For large individual or corporate donations, the Appeal will support and give appropriate recognition to legacy projects in areas that the donor cares deeply about.
US residents who wish to donate to the Christchurch earthquake might wish to consider doing so through the American Friends of Christchurch (AFOC). An activity of the US-NZ Council, AFOC provides a means by which earthquake donations can receive tax deductibility. Such donations can be made here: http://www.americanfriendsofchristchurch.org/donate.html.
There are a number of other organizations in the US with tax exempt status including the American New Zealand Association (ANZA). More generally, our friends in the United States have continued to step up with enthusiasm and generosity to help Christchurch in myriad ways.
Recently, the New Zealand Embassy played host to a gala fundraising dinner, which raised more than $200,000 NZD. This was a fantastic event, in which over a hundred Americans from such fields as business, politics, arts and entertainment, politics, science and technology, and agriculture came together to donate to this worthy cause. Once again, I was blown away by the sheer open-heartedness and generosity of those present.
Phil Keoghan, born in Canterbury and host of the hit TV show The Amazing Race, was MC for the evening. He encouraged attendees to dig deep into their pockets by auctioning off a host of items that had been donated by corporate sponsors (including one item we auctioned off for our friends in Japan).
Phil emphasised the importance of the world getting the message that Christchurch was “open for business” – because tourism dollars were integral to the city’s recovery. He also talked about his efforts to publicise, through his TV network CBS, the plight of Christchurch – whilst encouraging Americans to do what they could to help the city.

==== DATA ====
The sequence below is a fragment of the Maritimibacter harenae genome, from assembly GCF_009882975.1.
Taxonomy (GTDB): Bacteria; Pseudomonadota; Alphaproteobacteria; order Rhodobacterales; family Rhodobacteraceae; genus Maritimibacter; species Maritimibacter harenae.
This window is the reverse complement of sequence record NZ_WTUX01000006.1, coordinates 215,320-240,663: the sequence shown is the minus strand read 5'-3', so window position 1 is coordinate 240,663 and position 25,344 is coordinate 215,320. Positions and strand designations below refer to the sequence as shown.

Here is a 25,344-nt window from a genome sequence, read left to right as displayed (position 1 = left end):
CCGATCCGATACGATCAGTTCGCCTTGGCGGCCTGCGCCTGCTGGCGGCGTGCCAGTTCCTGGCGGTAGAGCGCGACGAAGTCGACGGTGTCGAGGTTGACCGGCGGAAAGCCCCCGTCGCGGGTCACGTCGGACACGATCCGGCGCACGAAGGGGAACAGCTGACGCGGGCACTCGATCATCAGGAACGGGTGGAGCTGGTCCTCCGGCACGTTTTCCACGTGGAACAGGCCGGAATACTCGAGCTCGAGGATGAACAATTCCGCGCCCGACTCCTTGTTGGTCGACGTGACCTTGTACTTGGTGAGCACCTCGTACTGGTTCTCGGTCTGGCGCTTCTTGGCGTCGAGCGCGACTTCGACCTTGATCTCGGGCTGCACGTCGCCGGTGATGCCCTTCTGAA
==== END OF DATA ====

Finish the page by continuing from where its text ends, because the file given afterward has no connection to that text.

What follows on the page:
Guest speaker Admiral Thad Allen, former Commandant of the United States Coastguard, spoke about being in Christchurch when the earthquake struck. He said that he was moved by the resilience of the New Zealand people, and that he found the way the country had pulled together in the aftermath of the earthquake “admirable”.
There has been some interesting media coverage back in New Zealand of the gala dinner including a column by TVNZ’s US correspondent Tim Wilson: http://tvnz.co.nz/national-news/tim-wilson-dc-does-christchurch-4126179. And there have been many other earthquake-related events and activities happening around the country – bringing together US-based Kiwis who want to make a difference and Americans keen to help out.
Some examples: Our Honorary Consul in Boston, Simon Leeming, helped organise a New England Christchurch Appeal, raising US$25,000. Craig Nevill-Manning, Engineering Director at Google, helped to develop Google Person Finder – a web application that was used in Christchurch to help families and friends locate their missing loved ones. Sarah Robb O’Hagen, Head of Marketing at Gatorade, organised a “Christchurch Stay Strong” promotional video involving celebrities from the worlds of sport and music.
For more stories of worldwide support for Christchurch, please see the Appeal facebook page: http://www.facebook.com/ChristchurchEarthquakeAppeal
The Embassy will continue, in the coming weeks and months, to work on finding ways to help the rebuilding efforts in Christchurch. If you know of any earthquake-related activities happening in the United States, we are keen to hear about them. And if you know of other individuals who might wish to receive these messages, please let us know and we will add them to our mailing list. Such information can be sent to our Public Affairs Officer, Michelle Parish, at firstname.lastname@example.org.
Rt Hon Mike Moore